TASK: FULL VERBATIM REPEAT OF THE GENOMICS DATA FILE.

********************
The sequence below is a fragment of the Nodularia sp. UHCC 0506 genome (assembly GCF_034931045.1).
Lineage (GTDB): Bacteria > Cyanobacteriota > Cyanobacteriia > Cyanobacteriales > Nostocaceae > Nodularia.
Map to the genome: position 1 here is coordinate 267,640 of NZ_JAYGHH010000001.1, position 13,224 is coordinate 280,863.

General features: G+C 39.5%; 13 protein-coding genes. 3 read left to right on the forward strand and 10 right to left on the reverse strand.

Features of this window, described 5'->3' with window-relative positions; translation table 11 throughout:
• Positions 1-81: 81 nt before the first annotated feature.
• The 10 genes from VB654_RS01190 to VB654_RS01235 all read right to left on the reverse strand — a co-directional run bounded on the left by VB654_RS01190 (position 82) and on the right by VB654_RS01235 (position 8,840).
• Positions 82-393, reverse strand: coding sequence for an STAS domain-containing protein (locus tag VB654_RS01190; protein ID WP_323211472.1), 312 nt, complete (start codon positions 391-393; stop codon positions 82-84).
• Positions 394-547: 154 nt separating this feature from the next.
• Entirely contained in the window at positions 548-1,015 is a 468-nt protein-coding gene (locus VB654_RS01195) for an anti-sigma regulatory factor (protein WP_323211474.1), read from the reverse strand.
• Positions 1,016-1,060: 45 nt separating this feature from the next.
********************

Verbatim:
The sequence below is a fragment of the Nodularia sp. UHCC 0506 genome (assembly GCF_034931045.1).
Lineage (GTDB): Bacteria > Cyanobacteriota > Cyanobacteriia > Cyanobacteriales > Nostocaceae > Nodularia.
Map to the genome: position 1 here is coordinate 267,640 of NZ_JAYGHH010000001.1, position 13,224 is coordinate 280,863.

General features: G+C 39.5%; 13 protein-coding genes. 3 read left to right on the forward strand and 10 right to left on the reverse strand.

Features of this window, described 5'->3' with window-relative positions; translation table 11 throughout:
• Positions 1-81: 81 nt before the first annotated feature.
• The 10 genes from VB654_RS01190 to VB654_RS01235 all read right to left on the reverse strand — a co-directional run bounded on the left by VB654_RS01190 (position 82) and on the right by VB654_RS01235 (position 8,840).
• Positions 82-393, reverse strand: coding sequence for an STAS domain-containing protein (locus tag VB654_RS01190; protein ID WP_323211472.1), 312 nt, complete (start codon positions 391-393; stop codon positions 82-84).
• Positions 394-547: 154 nt separating this feature from the next.
• Entirely contained in the window at positions 548-1,015 is a 468-nt protein-coding gene (locus VB654_RS01195) for an anti-sigma regulatory factor (protein WP_323211474.1), read from the reverse strand.
• Positions 1,016-1,060: 45 nt separating this feature from the next.